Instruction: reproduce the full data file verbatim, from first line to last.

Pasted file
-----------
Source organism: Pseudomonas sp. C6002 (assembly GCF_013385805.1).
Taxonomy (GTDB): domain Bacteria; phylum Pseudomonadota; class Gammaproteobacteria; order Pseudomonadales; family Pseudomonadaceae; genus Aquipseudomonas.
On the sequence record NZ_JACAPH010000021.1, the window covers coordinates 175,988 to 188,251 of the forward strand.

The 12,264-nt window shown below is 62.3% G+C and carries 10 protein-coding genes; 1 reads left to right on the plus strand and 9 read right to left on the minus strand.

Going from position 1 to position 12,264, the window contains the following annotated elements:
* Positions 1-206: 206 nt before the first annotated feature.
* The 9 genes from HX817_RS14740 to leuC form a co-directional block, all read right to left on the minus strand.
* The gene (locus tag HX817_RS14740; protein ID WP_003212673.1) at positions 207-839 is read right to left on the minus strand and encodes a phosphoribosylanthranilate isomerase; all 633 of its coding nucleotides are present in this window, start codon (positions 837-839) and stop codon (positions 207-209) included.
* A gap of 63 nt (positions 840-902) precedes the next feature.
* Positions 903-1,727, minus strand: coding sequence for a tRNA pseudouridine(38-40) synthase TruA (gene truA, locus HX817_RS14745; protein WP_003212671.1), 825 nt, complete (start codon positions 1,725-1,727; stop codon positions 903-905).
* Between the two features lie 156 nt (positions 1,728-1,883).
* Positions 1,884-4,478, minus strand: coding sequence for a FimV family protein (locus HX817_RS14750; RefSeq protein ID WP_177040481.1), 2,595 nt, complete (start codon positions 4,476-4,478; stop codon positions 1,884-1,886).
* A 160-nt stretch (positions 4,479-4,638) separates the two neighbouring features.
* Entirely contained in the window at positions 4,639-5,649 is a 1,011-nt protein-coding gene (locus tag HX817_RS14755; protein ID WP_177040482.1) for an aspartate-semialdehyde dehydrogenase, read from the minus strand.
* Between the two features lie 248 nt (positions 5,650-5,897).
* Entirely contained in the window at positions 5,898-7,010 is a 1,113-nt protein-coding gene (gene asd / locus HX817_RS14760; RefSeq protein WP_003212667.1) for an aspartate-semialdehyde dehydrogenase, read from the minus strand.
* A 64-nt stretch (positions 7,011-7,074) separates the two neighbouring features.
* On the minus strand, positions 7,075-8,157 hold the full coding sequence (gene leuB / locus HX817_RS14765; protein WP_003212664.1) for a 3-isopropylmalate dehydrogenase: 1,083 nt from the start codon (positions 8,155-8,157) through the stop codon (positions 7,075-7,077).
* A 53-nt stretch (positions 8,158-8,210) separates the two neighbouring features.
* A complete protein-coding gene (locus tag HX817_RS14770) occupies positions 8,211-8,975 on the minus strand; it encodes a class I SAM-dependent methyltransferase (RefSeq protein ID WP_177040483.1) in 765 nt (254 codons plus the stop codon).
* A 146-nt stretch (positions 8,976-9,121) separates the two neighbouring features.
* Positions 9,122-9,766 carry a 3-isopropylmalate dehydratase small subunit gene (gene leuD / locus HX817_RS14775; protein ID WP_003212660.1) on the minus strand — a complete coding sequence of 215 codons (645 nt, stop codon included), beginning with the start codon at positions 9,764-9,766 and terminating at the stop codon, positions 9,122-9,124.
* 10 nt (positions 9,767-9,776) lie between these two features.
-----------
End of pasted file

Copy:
Source organism: Pseudomonas sp. C6002 (assembly GCF_013385805.1).
Taxonomy (GTDB): domain Bacteria; phylum Pseudomonadota; class Gammaproteobacteria; order Pseudomonadales; family Pseudomonadaceae; genus Aquipseudomonas.
On the sequence record NZ_JACAPH010000021.1, the window covers coordinates 175,988 to 188,251 of the forward strand.

The 12,264-nt window shown below is 62.3% G+C and carries 10 protein-coding genes; 1 reads left to right on the plus strand and 9 read right to left on the minus strand.

Going from position 1 to position 12,264, the window contains the following annotated elements:
* Positions 1-206: 206 nt before the first annotated feature.
* The 9 genes from HX817_RS14740 to leuC form a co-directional block, all read right to left on the minus strand.
* The gene (locus tag HX817_RS14740; protein ID WP_003212673.1) at positions 207-839 is read right to left on the minus strand and encodes a phosphoribosylanthranilate isomerase; all 633 of its coding nucleotides are present in this window, start codon (positions 837-839) and stop codon (positions 207-209) included.
* A gap of 63 nt (positions 840-902) precedes the next feature.
* Positions 903-1,727, minus strand: coding sequence for a tRNA pseudouridine(38-40) synthase TruA (gene truA, locus HX817_RS14745; protein WP_003212671.1), 825 nt, complete (start codon positions 1,725-1,727; stop codon positions 903-905).
* Between the two features lie 156 nt (positions 1,728-1,883).
* Positions 1,884-4,478, minus strand: coding sequence for a FimV family protein (locus HX817_RS14750; RefSeq protein ID WP_177040481.1), 2,595 nt, complete (start codon positions 4,476-4,478; stop codon positions 1,884-1,886).
* A 160-nt stretch (positions 4,479-4,638) separates the two neighbouring features.
* Entirely contained in the window at positions 4,639-5,649 is a 1,011-nt protein-coding gene (locus tag HX817_RS14755; protein ID WP_177040482.1) for an aspartate-semialdehyde dehydrogenase, read from the minus strand.
* Between the two features lie 248 nt (positions 5,650-5,897).
* Entirely contained in the window at positions 5,898-7,010 is a 1,113-nt protein-coding gene (gene asd / locus HX817_RS14760; RefSeq protein WP_003212667.1) for an aspartate-semialdehyde dehydrogenase, read from the minus strand.
* A 64-nt stretch (positions 7,011-7,074) separates the two neighbouring features.
* On the minus strand, positions 7,075-8,157 hold the full coding sequence (gene leuB / locus HX817_RS14765; protein WP_003212664.1) for a 3-isopropylmalate dehydrogenase: 1,083 nt from the start codon (positions 8,155-8,157) through the stop codon (positions 7,075-7,077).
* A 53-nt stretch (positions 8,158-8,210) separates the two neighbouring features.
* A complete protein-coding gene (locus tag HX817_RS14770) occupies positions 8,211-8,975 on the minus strand; it encodes a class I SAM-dependent methyltransferase (RefSeq protein ID WP_177040483.1) in 765 nt (254 codons plus the stop codon).
* A 146-nt stretch (positions 8,976-9,121) separates the two neighbouring features.
* Positions 9,122-9,766 carry a 3-isopropylmalate dehydratase small subunit gene (gene leuD / locus HX817_RS14775; protein ID WP_003212660.1) on the minus strand — a complete coding sequence of 215 codons (645 nt, stop codon included), beginning with the start codon at positions 9,764-9,766 and terminating at the stop codon, positions 9,122-9,124.
* 10 nt (positions 9,767-9,776) lie between these two features.